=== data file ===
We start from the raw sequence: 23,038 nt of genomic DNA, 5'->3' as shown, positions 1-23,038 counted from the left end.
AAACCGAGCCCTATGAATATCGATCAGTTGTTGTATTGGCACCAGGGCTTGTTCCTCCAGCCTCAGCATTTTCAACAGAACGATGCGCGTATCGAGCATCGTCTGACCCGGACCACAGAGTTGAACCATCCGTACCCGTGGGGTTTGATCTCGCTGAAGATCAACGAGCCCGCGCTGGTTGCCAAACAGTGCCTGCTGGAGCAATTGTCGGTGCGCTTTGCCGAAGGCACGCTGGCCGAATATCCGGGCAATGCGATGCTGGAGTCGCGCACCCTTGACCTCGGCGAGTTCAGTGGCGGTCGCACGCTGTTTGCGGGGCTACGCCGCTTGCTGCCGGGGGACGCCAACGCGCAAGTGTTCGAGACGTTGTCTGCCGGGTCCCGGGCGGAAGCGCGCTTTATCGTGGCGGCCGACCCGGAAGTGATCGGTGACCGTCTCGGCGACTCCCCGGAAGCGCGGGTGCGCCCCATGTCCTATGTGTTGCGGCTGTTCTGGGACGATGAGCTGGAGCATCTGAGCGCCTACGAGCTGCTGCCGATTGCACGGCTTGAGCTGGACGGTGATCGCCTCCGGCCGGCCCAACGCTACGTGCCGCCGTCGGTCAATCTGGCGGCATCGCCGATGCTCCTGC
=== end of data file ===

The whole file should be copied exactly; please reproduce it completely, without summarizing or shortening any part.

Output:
We start from the raw sequence: 23,038 nt of genomic DNA, 5'->3' as shown, positions 1-23,038 counted from the left end.
AAACCGAGCCCTATGAATATCGATCAGTTGTTGTATTGGCACCAGGGCTTGTTCCTCCAGCCTCAGCATTTTCAACAGAACGATGCGCGTATCGAGCATCGTCTGACCCGGACCACAGAGTTGAACCATCCGTACCCGTGGGGTTTGATCTCGCTGAAGATCAACGAGCCCGCGCTGGTTGCCAAACAGTGCCTGCTGGAGCAATTGTCGGTGCGCTTTGCCGAAGGCACGCTGGCCGAATATCCGGGCAATGCGATGCTGGAGTCGCGCACCCTTGACCTCGGCGAGTTCAGTGGCGGTCGCACGCTGTTTGCGGGGCTACGCCGCTTGCTGCCGGGGGACGCCAACGCGCAAGTGTTCGAGACGTTGTCTGCCGGGTCCCGGGCGGAAGCGCGCTTTATCGTGGCGGCCGACCCGGAAGTGATCGGTGACCGTCTCGGCGACTCCCCGGAAGCGCGGGTGCGCCCCATGTCCTATGTGTTGCGGCTGTTCTGGGACGATGAGCTGGAGCATCTGAGCGCCTACGAGCTGCTGCCGATTGCACGGCTTGAGCTGGACGGTGATCGCCTCCGGCCGGCCCAACGCTACGTGCCGCCGTCGGTCAATCTGGCGGCATCGCCGATGCTCCTGC